For me, I could care less about cable television. So instead of paying a monthly fee for cable, I bought a $15 TV antenna off of Amazon and that gets us NBC, ABC, Fox, and CBS. Which we rarely use anyway, but it’s nice when football season comes around or we want to tune in to American Ninja Warrior.
Before we joined the FIRE community, we realized we were spending a lot of money on restaurants. We actually really enjoy cooking together, and we realized that we get more joy out of doing instead of going out to eat all the time. So we decreased our spending in our restaurants category, but our groceries we increased a little bit to accommodate our dining in adventures. We still eat out every now and then, but mostly it’s when we are meeting up with friends or celebrating a special occasion. And we are happy with our choice.
But remember, personal finance is personal. You will need to reflect on what brings you joy, and decide how to budget for what you value.
4. Find Free and Cheap Activities in Your Area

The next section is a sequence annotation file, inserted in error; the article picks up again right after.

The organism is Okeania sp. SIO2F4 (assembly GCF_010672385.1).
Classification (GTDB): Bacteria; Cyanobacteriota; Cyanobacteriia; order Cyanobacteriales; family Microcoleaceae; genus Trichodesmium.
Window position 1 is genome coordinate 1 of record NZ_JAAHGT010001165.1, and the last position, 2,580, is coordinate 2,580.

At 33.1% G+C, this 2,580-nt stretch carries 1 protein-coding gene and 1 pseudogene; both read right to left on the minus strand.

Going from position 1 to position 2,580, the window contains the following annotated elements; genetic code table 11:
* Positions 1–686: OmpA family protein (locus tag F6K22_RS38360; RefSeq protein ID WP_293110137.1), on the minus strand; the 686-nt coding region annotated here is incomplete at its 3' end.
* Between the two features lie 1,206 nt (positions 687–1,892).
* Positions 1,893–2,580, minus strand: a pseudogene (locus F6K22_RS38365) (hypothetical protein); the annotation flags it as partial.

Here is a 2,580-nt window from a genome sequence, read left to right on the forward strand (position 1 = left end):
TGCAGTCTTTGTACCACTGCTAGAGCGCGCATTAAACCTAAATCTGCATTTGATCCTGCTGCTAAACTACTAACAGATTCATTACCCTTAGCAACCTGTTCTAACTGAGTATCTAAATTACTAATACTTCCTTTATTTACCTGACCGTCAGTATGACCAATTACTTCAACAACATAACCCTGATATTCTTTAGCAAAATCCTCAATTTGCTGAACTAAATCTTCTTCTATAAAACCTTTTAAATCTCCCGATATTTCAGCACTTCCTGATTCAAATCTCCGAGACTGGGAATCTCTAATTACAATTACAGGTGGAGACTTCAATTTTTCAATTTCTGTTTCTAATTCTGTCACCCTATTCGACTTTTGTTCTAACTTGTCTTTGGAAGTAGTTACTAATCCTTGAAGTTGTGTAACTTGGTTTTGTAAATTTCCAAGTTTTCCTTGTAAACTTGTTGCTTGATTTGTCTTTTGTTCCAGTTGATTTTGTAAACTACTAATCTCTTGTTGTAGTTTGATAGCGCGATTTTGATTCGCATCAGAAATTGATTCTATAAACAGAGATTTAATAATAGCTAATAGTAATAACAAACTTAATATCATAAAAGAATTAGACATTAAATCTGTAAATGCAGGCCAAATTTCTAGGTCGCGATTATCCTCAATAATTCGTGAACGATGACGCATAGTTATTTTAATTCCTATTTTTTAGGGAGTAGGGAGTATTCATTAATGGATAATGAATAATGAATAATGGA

I’m lucky enough to live in Southern California where I can be outdoors almost every day of the year! I love riding my roller skates around the neighborhood, going for a long run on the beach, finding a new hiking trail, and packing a picnic and going for a long drive into a new area.
When the weather isn’t too great, I like to try a new recipe, play board games, have a movie night, and set up video chats with family and friends to stay connected.
Although we enjoy going to breweries, we now tend to buy more take-home beers from local breweries to enjoy at home. We save some money, the beer still tastes great, and I can enjoy it from the comfort of my couch in my sweatpants.
You don’t need to spend money to have fun! Our consumerist society has just made us think we need to spend money to have fun. Get creative! Or you can check out this post by Michelle at Making Sense of Cents: Fun, Frugal, and Free Activities